I know you can turn on and off updates , but is this possible or ever been possible? My company wants to install java JRE as a silent-autoupdate "always update" kind of installation, but all my users are domain users, without admin rights. When it finds an update - it prompts for credentials and obviously they are denied. Is this even possible?  If it is not possible to "auto-update" non local admins, I can make the case to management that java releases need to be QA'd and controlled releases. My environment is adminstudio/installshield and SCCM. I know auto-installing updates to java without QA per version , in a enterprise environment, is not good practice, but its not my decision right now.


thank you very much!


 Edit:I need to add - my current environemnt is 7.40 as a patch in place, all notifications and updates turned off via MST table


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Short answer is No, it's not possible.  Updates, just like installs, require local Admin rights.

I'm going to put on my grumpy old man hat for a moment.  What you can do it to control the updates through SCCM - that's what its for!  Your management clearly doesn't have a clue about systems management.  Why did they buy SCCM?!  Lumpheads, everyone of them.

Ever see a patch cause a problem?  Yeah, you know why? 'Cause it happens all the time.  That's why we disable auto-updates.  To better manage and control our environments.  What you have to do is use AdminStudio to create a transform and use SCCM to push it silently.  Or you can throw public properties at the MSIEXEC command, but that's not my cup of tea.  Either way, you have to find a way to tell Management to 'go toss' and do things the right way. I'm sure it won't be easy to do...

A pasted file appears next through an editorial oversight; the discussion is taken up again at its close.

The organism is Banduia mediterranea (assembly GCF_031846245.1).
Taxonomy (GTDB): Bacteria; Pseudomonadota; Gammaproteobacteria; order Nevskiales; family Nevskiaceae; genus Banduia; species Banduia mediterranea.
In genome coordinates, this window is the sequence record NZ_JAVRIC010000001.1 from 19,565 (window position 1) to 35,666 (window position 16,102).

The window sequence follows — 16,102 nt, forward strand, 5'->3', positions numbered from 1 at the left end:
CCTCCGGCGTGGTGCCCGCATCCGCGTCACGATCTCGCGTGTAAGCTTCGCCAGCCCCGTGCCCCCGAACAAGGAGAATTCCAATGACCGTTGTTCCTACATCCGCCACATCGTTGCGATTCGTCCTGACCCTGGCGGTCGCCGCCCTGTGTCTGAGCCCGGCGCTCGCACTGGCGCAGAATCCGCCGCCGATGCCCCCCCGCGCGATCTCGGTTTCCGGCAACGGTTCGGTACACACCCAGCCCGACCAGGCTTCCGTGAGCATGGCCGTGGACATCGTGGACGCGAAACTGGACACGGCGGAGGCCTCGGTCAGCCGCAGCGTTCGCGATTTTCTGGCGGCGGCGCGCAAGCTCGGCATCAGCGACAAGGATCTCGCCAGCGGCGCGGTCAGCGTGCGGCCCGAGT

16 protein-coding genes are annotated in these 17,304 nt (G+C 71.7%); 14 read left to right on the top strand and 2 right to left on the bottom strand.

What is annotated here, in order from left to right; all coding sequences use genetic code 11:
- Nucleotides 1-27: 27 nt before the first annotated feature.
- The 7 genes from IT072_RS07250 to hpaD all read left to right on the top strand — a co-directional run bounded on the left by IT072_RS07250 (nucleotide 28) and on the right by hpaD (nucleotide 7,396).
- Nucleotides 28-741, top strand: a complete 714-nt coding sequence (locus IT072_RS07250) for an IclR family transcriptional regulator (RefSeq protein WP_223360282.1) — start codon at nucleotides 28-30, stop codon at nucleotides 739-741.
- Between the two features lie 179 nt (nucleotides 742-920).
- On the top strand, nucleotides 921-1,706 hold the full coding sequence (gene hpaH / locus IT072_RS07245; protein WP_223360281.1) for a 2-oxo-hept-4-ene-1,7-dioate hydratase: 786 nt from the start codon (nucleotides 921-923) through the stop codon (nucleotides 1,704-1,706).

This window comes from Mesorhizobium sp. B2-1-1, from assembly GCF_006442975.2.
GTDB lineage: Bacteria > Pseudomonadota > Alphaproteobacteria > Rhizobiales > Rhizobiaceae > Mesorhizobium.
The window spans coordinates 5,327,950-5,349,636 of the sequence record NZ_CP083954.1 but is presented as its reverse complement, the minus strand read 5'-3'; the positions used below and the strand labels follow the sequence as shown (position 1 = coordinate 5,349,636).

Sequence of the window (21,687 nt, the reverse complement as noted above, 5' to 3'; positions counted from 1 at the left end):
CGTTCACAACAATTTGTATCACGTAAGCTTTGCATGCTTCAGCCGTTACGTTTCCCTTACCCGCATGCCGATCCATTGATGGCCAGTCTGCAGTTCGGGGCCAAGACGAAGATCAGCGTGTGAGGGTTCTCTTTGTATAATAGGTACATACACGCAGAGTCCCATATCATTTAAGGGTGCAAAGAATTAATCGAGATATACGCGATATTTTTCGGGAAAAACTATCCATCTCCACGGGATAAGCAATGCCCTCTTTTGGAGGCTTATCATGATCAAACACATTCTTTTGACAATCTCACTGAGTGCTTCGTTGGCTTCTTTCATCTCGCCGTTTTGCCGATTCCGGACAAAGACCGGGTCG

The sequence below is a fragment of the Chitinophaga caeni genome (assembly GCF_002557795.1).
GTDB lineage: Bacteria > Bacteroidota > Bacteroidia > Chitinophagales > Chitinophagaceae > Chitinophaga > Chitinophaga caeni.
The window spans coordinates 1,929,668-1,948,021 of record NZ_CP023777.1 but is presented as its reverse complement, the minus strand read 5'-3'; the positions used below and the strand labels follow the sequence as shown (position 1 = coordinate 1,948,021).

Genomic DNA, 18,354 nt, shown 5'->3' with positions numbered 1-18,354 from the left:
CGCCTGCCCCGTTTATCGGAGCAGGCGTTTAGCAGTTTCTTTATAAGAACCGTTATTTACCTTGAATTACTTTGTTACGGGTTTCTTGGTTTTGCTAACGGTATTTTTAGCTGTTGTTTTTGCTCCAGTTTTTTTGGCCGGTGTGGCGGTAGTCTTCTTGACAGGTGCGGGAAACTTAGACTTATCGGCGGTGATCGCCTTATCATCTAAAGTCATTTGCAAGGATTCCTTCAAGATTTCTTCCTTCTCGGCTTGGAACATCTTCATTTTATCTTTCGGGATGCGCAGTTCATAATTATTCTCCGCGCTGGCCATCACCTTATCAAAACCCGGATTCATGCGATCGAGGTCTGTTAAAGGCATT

Answered 10/21/2013 by: vjaneczko
Seventh Degree Black Belt

  • Ha, ha, ha! Absolutely! Well said!!

    Which Java 7 update was it that was completely broken? Was it 25? I can't remember but I *do* remember it was a total shambles!

    Also, on a related note, let me reiterate: do NOT - ever - blindly let vendor's set-up EXEs loose on your workstations. Always, always, always re-package.

    Oh and field-test your vendor MSIs, too. Adobe Acrobat Pro v9, anyone? Ha, ha, ha!!
  • I agree! I have finally talked them into packaging, QA'ing, and release management for each java update , and thank you for helping prove my case :)
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